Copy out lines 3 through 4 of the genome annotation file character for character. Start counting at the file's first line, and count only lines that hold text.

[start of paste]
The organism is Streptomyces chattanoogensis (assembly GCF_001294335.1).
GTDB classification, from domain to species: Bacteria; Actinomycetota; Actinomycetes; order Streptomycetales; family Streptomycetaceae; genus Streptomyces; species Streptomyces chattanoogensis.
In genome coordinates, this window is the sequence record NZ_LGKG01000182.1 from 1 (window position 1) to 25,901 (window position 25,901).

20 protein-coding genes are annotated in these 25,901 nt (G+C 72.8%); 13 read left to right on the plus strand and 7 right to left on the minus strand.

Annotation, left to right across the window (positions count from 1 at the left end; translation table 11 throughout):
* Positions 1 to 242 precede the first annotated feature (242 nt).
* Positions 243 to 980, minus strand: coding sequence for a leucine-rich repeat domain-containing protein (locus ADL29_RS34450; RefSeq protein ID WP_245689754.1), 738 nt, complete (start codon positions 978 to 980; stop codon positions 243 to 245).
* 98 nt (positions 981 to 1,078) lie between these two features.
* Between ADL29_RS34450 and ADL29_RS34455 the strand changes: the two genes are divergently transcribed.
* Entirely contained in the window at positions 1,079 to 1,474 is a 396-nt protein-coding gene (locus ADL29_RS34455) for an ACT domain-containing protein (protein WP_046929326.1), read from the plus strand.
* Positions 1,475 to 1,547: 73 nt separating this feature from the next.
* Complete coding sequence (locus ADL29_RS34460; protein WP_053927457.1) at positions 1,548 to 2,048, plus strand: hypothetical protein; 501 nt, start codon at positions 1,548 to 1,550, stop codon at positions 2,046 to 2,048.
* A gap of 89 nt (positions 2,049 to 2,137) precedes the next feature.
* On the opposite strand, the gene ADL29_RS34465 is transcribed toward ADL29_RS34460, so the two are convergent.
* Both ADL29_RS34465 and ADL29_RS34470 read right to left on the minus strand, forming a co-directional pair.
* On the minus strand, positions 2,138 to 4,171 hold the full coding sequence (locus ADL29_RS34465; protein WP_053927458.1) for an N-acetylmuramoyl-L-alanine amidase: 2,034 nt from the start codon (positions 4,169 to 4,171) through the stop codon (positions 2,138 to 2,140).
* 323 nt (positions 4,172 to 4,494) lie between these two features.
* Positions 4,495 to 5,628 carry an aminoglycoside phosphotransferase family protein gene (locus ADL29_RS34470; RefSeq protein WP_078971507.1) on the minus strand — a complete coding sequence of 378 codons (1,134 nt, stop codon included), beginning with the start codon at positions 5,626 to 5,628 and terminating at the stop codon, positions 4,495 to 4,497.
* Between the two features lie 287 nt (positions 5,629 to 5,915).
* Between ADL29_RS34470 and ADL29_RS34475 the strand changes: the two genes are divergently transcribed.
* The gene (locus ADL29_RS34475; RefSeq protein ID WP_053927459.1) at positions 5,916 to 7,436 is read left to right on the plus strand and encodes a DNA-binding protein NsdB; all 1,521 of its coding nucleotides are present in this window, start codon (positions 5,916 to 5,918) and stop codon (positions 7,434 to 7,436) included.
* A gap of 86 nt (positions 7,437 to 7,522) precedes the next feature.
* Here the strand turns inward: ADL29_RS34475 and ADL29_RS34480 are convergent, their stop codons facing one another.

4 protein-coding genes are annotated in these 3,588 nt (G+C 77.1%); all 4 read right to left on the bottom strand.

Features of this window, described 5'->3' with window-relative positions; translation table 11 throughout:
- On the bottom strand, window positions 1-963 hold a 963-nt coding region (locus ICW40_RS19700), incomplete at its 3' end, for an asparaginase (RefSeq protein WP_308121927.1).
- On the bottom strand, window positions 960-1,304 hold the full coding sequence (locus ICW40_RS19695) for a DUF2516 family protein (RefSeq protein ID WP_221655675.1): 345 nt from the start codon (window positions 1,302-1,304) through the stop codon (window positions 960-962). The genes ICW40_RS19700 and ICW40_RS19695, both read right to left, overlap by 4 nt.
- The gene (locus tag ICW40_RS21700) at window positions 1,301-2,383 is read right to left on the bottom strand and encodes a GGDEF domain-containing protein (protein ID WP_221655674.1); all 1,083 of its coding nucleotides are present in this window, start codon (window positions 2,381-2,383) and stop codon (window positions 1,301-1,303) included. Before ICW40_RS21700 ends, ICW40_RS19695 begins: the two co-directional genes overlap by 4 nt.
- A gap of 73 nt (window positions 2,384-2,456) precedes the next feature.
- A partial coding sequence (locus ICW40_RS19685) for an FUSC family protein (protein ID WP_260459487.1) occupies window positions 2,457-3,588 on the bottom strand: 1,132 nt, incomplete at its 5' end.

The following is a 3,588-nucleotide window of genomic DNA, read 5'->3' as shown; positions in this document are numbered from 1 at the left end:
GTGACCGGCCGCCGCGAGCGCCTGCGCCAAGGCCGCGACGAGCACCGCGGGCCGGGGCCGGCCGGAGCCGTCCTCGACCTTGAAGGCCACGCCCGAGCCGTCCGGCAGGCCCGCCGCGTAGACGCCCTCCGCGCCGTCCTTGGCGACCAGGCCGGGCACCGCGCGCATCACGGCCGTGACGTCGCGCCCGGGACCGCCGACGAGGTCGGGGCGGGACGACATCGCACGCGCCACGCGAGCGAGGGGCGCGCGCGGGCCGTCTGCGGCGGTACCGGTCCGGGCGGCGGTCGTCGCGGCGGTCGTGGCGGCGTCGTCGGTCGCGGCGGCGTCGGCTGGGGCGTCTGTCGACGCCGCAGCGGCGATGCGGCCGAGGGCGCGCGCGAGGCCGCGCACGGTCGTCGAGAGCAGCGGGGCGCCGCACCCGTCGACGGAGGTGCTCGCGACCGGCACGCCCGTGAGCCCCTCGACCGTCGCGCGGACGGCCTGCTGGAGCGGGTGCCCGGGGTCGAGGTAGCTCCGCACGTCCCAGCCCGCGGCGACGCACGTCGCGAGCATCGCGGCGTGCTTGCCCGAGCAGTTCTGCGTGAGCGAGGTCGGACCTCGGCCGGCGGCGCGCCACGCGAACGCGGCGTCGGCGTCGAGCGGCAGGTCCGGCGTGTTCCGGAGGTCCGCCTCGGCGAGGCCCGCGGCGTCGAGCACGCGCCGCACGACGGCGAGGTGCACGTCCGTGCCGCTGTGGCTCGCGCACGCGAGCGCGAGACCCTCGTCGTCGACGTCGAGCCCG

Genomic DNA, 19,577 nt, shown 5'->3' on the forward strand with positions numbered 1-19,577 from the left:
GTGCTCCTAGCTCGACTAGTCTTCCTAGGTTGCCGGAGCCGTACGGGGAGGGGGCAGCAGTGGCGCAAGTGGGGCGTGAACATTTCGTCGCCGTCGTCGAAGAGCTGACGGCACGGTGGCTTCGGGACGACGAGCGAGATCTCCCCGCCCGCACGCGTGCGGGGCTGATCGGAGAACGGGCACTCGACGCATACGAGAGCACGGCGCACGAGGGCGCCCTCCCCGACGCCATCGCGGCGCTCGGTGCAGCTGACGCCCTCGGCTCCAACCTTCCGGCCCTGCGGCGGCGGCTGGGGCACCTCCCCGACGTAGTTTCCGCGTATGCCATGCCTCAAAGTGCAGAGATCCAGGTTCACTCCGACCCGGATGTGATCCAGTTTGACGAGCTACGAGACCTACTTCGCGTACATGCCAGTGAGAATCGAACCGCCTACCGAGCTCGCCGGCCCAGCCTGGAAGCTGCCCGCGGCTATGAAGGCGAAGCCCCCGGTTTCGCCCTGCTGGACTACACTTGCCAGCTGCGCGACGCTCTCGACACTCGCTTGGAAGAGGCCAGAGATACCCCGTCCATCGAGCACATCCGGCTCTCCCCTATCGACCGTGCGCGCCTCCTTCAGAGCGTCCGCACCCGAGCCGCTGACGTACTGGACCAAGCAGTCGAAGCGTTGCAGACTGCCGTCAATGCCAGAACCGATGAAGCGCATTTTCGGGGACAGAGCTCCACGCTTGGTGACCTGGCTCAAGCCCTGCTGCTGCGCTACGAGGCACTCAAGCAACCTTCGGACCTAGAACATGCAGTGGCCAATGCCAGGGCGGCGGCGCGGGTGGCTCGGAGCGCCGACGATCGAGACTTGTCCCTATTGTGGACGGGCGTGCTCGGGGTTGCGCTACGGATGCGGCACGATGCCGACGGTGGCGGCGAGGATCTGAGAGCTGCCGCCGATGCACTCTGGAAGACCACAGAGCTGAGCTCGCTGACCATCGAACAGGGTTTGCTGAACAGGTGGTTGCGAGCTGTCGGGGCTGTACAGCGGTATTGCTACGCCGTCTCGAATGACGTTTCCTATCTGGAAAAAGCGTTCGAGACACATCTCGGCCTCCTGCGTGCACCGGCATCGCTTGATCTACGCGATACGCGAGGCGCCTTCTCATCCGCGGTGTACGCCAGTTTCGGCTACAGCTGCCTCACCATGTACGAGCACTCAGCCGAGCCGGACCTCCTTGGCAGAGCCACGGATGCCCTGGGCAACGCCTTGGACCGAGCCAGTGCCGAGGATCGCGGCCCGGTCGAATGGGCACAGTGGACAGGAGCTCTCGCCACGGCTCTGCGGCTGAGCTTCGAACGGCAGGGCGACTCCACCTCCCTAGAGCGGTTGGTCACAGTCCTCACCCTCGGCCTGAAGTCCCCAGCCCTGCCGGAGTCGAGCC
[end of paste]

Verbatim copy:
In genome coordinates, this window is the sequence record NZ_LGKG01000182.1 from 1 (window position 1) to 25,901 (window position 25,901).

20 protein-coding genes are annotated in these 25,901 nt (G+C 72.8%); 13 read left to right on the plus strand and 7 right to left on the minus strand.